03/03/2022, 09.42
UKRAINE-RUSSIA
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The Donbass forgotten in invasion of Ukraine

by Vladimir Rozanskij

It was the point of tension between Kiev and Moscow before the Russian attack. Since the Russian annexation of Crimea in 2014, Ukraine has garnered a true sense of natonal unity. Ukrainian army cleansed of out-of-control militias in Donbass. The Kremlin will not easily achieve victory.

Moscow (AsiaNews) - The war is raging all over Ukraine, Russian troops are storming the big cities and heading for Kiev, to finally crush the Ukrainian capital with the entire leadership barricaded in led by President Volodymyr Zelenskyj. At this point the fate of the Donbass is of little concern, despite only a week ago being flagged as the critical point of confrontation between Russians and Ukrainians, while in reality it has always been a peripheral area used by the Russians as a pretext to justify the war and the invasion of the whole country.

The Donbass region has a certain symbolic value, because it harks back to the time of Russia's liberation from the Tatar yoke in 1380, when the prince of Moscow managed to achieve the first victory over the Asian invaders at the battle of Kulikovo, near the Don river. That is why Prince Dmitry was called "Donskoj", and the whole Don region has remained a sacred place symbolic of the courage and identity of Holy Russia rising as a nation called to save the whole world.

It is not surprising that such a mystical idea lies at the heart of the Russian offensive in the land of the decisive confrontation between East and West, from medieval times to the present day. Yet it seemed that this was a 'defensive operation' focused on the Donbass, tormented by eight years of 'hybrid war', and that Tsar Putin 'the Terrible' could be content to associate the republics of Lugansk and Donetsk with the annexed Crimea. It had already happened 14 years ago with Georgia's pro-Russian republics of Abkhazia and North Ossetia.

In Meduza, humanitarian activist Varvara Pakhomenko retraced the steps of these long years in the area of the mouth of the Don, where the Donets tributary, which gives its name to one of the two separatist republics, also flows. For eight years the hybrid war has alternated between moments of great tension and relatively quiet periods, and in February of this year everything seemed fairly stable, until Putin launched the campaign of "de-Nazification and de-Militarisation" of the region and the whole of Ukraine, as it is officially called by the Kremlin, which forbids the press from talking about "war" or "invasion".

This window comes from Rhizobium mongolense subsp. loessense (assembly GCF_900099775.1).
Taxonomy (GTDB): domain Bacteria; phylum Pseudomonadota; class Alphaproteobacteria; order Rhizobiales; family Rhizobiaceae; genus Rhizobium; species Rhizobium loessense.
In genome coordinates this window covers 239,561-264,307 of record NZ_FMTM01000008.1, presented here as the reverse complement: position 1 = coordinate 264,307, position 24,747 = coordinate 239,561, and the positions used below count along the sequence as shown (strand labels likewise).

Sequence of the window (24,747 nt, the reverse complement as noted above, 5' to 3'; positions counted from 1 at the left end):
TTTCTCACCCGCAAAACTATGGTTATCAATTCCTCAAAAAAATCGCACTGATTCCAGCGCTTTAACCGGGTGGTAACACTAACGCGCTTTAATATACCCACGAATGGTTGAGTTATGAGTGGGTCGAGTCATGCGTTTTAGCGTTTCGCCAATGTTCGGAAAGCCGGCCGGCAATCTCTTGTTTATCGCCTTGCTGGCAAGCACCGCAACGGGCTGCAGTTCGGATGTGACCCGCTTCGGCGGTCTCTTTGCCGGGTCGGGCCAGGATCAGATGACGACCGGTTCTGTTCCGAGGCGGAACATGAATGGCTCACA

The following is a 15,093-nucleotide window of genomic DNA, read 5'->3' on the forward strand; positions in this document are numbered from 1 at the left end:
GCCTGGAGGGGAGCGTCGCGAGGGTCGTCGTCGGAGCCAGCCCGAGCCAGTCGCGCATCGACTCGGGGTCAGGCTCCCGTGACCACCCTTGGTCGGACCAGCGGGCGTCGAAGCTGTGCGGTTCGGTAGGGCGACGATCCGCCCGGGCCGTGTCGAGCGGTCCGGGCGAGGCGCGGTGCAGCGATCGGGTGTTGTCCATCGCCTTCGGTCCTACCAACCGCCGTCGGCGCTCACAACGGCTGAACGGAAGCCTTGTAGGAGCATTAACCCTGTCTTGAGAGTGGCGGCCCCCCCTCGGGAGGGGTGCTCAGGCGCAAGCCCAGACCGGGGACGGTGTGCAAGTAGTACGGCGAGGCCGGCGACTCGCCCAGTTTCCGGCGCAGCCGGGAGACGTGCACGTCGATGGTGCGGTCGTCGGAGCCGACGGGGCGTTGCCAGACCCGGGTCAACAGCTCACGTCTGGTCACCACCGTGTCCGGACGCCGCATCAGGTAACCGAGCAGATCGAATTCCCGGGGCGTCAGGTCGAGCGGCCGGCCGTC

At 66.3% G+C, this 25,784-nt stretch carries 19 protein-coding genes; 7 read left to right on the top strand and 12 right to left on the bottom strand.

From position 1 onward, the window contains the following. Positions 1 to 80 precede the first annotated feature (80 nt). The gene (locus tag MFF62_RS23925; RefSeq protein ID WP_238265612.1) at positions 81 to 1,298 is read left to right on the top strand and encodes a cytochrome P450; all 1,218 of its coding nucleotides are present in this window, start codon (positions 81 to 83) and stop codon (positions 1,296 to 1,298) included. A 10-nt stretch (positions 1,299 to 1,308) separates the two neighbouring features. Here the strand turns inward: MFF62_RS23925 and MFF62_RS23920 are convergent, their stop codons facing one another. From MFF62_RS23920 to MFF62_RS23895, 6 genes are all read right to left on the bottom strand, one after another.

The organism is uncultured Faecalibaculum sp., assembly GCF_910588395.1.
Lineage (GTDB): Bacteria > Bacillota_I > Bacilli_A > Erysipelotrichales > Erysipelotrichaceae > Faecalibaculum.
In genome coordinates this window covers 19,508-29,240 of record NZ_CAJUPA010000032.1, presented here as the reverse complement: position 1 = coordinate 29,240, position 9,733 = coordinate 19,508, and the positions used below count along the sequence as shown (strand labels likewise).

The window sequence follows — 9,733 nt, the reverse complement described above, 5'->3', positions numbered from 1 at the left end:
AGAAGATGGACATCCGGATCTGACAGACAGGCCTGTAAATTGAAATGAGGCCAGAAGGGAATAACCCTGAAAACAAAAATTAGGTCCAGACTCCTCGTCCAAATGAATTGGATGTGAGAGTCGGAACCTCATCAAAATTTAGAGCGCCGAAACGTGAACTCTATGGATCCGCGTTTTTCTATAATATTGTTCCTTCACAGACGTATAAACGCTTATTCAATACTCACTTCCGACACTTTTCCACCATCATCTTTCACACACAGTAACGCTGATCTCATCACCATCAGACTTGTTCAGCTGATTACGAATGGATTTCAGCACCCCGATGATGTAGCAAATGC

The Russian recognition of the independence of Donetsk and Lugansk on 24 February, which coincided with the start of Moscow's offensive, has left all the inhabitants of the area rather perplexed: what borders did Putin and the Duma's proclamation refer to? For years, the two regions have been disputed between the local and Ukrainian authorities, who accuse each other of being 'occupiers'. It was clear that the uncertainty of the borders led directly to a widening of military action, even though no one, not even in the Donbass, was thinking of a total invasion.

Parkhomenko says he has worked with the Ukrainian military in recent years on behalf of various humanitarian organisations, with training in international humanitarian law and the defence of the peaceful population. "I have seen how this army has changed, it has become much more professional and motivated, and I don't think the Russians will easily come to victory," Varvara explains, "the whole Ukrainian army has rotated through the Donbass more than once."

Since 2017, the various volunteer battalions have been integrated into Ukraine's official armed forces, and a very sophisticated coordination system has been designed to prepare for the worst. The fighters who carried out spontaneous and out-of-control actions in the Donbass in recent years have been detained and called to account in court, and it does not seem likely that the Russians will actually succeed in taking control of the territory.

In these eight years Ukraine has learned to feel like a truly united nation, something that had not been possible in eight centuries of history, or even in the 20 years following the collapse of the Soviet Union. The Donbass is a highly urbanised and advanced region; although pro-Russian sentiments prevail, it is by no means a foregone conclusion, however, that it will lie quietly in Mother Russia's embrace, as was the case with Crimea. The events of the war may come to a favourable conclusion for Moscow, but the lives of the Ukrainians will not be in their hands.

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